House Democrats Unveil a Proposed $190 Billion Investment in Home Care and Face Deadlines for Fiscal Year 2022 


Situation Report | September 13, 2021    

This week, the House Energy and Commerce Committee will mark up their portion of a $3.5 trillion reconciliation package that includes $190 billion for home care services under Medicaid, the majority of which would be distributed through an increase in FMAP funding should states meet the requirements set forth in the bill to “expanding and enhancing home and community-based services.”   

The criteria to receive these funds would include “adopting or improving training programs for direct care workers and family caregivers,” as well as expansion of technology, modifying rate setting processes and other federal mandates in an attempt to improve access to home care.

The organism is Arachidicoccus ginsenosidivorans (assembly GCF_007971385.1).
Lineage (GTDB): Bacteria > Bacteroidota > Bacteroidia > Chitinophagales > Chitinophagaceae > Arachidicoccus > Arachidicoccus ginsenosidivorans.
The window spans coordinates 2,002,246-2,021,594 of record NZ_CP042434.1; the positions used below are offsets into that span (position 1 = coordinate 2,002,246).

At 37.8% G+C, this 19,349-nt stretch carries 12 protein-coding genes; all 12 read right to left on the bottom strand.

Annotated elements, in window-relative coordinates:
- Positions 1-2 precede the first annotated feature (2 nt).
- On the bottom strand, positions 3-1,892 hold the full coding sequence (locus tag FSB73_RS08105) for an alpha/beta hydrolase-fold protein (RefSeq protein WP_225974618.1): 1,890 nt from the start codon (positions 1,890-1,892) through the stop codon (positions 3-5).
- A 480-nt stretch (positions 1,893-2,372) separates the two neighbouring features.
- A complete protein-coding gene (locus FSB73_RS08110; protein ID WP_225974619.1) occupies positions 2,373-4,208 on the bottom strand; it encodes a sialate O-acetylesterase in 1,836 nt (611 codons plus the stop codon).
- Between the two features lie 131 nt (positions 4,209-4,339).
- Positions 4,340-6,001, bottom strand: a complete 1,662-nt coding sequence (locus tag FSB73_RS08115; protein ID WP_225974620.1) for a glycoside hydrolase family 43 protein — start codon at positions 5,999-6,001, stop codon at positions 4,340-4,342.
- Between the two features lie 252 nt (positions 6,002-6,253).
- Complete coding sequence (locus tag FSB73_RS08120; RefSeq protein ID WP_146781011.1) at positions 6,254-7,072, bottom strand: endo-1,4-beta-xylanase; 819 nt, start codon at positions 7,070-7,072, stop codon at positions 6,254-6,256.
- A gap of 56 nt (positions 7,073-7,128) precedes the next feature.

The Senate has yet to provide legislative text for their version of the reconciliation bill, but their overall package will be considerably less than the House’s $3.5 Trillion price tag. Should the Senate reach an agreement, which is becoming more of a difficult task each week, the overall funding levels will be smaller, which will decrease what is available for any potential home care investment.   

During the month of September, Congress will still need to pass a debt ceiling extension, which allows the federal government to continue borrowing money, as well as a continuing resolution to fund the daily activities of the Federal Government.  

As reported last week, there is growing concern over the size and scope of the reconciliation package by a number of Democratic Senators and House Members. As Congress inches closer to the end of the fiscal year, it may prove more difficult to pass a reconciliation bill in any form.